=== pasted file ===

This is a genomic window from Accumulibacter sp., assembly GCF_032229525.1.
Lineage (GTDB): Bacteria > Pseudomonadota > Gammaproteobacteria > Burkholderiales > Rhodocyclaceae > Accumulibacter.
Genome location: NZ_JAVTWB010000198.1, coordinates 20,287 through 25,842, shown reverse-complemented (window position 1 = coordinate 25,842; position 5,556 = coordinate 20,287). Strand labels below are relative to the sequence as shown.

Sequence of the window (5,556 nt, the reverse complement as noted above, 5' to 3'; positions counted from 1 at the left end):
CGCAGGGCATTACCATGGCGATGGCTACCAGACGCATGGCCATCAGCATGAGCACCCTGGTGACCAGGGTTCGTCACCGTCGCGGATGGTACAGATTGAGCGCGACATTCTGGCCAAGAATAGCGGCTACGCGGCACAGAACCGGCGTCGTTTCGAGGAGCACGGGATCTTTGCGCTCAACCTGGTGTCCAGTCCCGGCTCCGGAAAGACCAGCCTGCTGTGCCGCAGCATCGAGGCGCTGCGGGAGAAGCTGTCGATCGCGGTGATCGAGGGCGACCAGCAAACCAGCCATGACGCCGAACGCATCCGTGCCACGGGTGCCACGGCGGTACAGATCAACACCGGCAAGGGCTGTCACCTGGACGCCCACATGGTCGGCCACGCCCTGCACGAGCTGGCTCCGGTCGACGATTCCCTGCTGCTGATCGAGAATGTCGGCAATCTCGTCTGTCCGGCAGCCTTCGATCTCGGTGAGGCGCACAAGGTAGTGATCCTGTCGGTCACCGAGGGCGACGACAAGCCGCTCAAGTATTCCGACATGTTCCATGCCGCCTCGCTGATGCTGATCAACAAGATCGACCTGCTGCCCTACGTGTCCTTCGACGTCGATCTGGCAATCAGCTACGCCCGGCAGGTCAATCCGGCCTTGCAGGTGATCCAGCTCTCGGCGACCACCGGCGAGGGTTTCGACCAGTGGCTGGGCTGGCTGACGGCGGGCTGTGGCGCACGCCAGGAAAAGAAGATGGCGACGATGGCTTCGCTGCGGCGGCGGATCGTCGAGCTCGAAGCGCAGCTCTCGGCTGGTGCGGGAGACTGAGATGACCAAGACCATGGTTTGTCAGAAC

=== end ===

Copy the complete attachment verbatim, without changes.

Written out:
This is a genomic window from Accumulibacter sp., assembly GCF_032229525.1.
Lineage (GTDB): Bacteria > Pseudomonadota > Gammaproteobacteria > Burkholderiales > Rhodocyclaceae > Accumulibacter.
Genome location: NZ_JAVTWB010000198.1, coordinates 20,287 through 25,842, shown reverse-complemented (window position 1 = coordinate 25,842; position 5,556 = coordinate 20,287). Strand labels below are relative to the sequence as shown.

Sequence of the window (5,556 nt, the reverse complement as noted above, 5' to 3'; positions counted from 1 at the left end):
CGCAGGGCATTACCATGGCGATGGCTACCAGACGCATGGCCATCAGCATGAGCACCCTGGTGACCAGGGTTCGTCACCGTCGCGGATGGTACAGATTGAGCGCGACATTCTGGCCAAGAATAGCGGCTACGCGGCACAGAACCGGCGTCGTTTCGAGGAGCACGGGATCTTTGCGCTCAACCTGGTGTCCAGTCCCGGCTCCGGAAAGACCAGCCTGCTGTGCCGCAGCATCGAGGCGCTGCGGGAGAAGCTGTCGATCGCGGTGATCGAGGGCGACCAGCAAACCAGCCATGACGCCGAACGCATCCGTGCCACGGGTGCCACGGCGGTACAGATCAACACCGGCAAGGGCTGTCACCTGGACGCCCACATGGTCGGCCACGCCCTGCACGAGCTGGCTCCGGTCGACGATTCCCTGCTGCTGATCGAGAATGTCGGCAATCTCGTCTGTCCGGCAGCCTTCGATCTCGGTGAGGCGCACAAGGTAGTGATCCTGTCGGTCACCGAGGGCGACGACAAGCCGCTCAAGTATTCCGACATGTTCCATGCCGCCTCGCTGATGCTGATCAACAAGATCGACCTGCTGCCCTACGTGTCCTTCGACGTCGATCTGGCAATCAGCTACGCCCGGCAGGTCAATCCGGCCTTGCAGGTGATCCAGCTCTCGGCGACCACCGGCGAGGGTTTCGACCAGTGGCTGGGCTGGCTGACGGCGGGCTGTGGCGCACGCCAGGAAAAGAAGATGGCGACGATGGCTTCGCTGCGGCGGCGGATCGTCGAGCTCGAAGCGCAGCTCTCGGCTGGTGCGGGAGACTGAGATGACCAAGACCATGGTTTGTCAGAAC